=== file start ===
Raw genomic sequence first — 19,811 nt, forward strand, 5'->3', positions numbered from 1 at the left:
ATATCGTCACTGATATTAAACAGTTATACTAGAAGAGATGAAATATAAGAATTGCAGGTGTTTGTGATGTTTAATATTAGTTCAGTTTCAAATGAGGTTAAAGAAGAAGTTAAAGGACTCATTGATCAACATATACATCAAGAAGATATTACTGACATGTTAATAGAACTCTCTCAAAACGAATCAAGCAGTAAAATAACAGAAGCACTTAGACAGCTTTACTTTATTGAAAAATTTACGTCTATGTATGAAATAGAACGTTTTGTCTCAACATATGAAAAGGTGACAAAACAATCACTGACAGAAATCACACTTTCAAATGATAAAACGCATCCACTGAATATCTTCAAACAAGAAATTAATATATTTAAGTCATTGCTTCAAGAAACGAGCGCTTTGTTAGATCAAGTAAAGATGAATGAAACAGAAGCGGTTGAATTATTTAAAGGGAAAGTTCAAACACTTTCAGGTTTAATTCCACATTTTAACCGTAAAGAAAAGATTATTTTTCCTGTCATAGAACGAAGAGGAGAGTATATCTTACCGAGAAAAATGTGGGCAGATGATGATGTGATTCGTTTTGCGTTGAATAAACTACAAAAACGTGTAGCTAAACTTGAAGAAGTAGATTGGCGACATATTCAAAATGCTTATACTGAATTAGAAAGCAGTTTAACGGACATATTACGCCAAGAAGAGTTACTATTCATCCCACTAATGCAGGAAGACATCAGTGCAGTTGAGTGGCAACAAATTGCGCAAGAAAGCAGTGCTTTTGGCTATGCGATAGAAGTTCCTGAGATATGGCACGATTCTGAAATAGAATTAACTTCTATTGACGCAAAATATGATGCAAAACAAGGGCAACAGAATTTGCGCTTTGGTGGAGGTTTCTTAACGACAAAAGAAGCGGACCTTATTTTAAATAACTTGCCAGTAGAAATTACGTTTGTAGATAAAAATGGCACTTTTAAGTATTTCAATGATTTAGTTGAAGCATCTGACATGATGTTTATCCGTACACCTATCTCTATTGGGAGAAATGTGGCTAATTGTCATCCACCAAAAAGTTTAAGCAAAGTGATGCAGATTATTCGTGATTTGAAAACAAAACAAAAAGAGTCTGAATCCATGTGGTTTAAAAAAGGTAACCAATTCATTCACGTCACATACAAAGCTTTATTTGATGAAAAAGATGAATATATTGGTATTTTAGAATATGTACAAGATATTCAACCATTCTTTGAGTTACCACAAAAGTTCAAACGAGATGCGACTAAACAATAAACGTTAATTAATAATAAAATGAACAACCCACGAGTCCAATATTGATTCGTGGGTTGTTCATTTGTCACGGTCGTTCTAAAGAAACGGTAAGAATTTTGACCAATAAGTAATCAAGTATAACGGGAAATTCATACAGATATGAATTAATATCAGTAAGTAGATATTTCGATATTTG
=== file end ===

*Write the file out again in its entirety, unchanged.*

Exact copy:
Raw genomic sequence first — 19,811 nt, forward strand, 5'->3', positions numbered from 1 at the left:
ATATCGTCACTGATATTAAACAGTTATACTAGAAGAGATGAAATATAAGAATTGCAGGTGTTTGTGATGTTTAATATTAGTTCAGTTTCAAATGAGGTTAAAGAAGAAGTTAAAGGACTCATTGATCAACATATACATCAAGAAGATATTACTGACATGTTAATAGAACTCTCTCAAAACGAATCAAGCAGTAAAATAACAGAAGCACTTAGACAGCTTTACTTTATTGAAAAATTTACGTCTATGTATGAAATAGAACGTTTTGTCTCAACATATGAAAAGGTGACAAAACAATCACTGACAGAAATCACACTTTCAAATGATAAAACGCATCCACTGAATATCTTCAAACAAGAAATTAATATATTTAAGTCATTGCTTCAAGAAACGAGCGCTTTGTTAGATCAAGTAAAGATGAATGAAACAGAAGCGGTTGAATTATTTAAAGGGAAAGTTCAAACACTTTCAGGTTTAATTCCACATTTTAACCGTAAAGAAAAGATTATTTTTCCTGTCATAGAACGAAGAGGAGAGTATATCTTACCGAGAAAAATGTGGGCAGATGATGATGTGATTCGTTTTGCGTTGAATAAACTACAAAAACGTGTAGCTAAACTTGAAGAAGTAGATTGGCGACATATTCAAAATGCTTATACTGAATTAGAAAGCAGTTTAACGGACATATTACGCCAAGAAGAGTTACTATTCATCCCACTAATGCAGGAAGACATCAGTGCAGTTGAGTGGCAACAAATTGCGCAAGAAAGCAGTGCTTTTGGCTATGCGATAGAAGTTCCTGAGATATGGCACGATTCTGAAATAGAATTAACTTCTATTGACGCAAAATATGATGCAAAACAAGGGCAACAGAATTTGCGCTTTGGTGGAGGTTTCTTAACGACAAAAGAAGCGGACCTTATTTTAAATAACTTGCCAGTAGAAATTACGTTTGTAGATAAAAATGGCACTTTTAAGTATTTCAATGATTTAGTTGAAGCATCTGACATGATGTTTATCCGTACACCTATCTCTATTGGGAGAAATGTGGCTAATTGTCATCCACCAAAAAGTTTAAGCAAAGTGATGCAGATTATTCGTGATTTGAAAACAAAACAAAAAGAGTCTGAATCCATGTGGTTTAAAAAAGGTAACCAATTCATTCACGTCACATACAAAGCTTTATTTGATGAAAAAGATGAATATATTGGTATTTTAGAATATGTACAAGATATTCAACCATTCTTTGAGTTACCACAAAAGTTCAAACGAGATGCGACTAAACAATAAACGTTAATTAATAATAAAATGAACAACCCACGAGTCCAATATTGATTCGTGGGTTGTTCATTTGTCACGGTCGTTCTAAAGAAACGGTAAGAATTTTGACCAATAAGTAATCAAGTATAACGGGAAATTCATACAGATATGAATTAATATCAGTAAGTAGATATTTCGATATTTG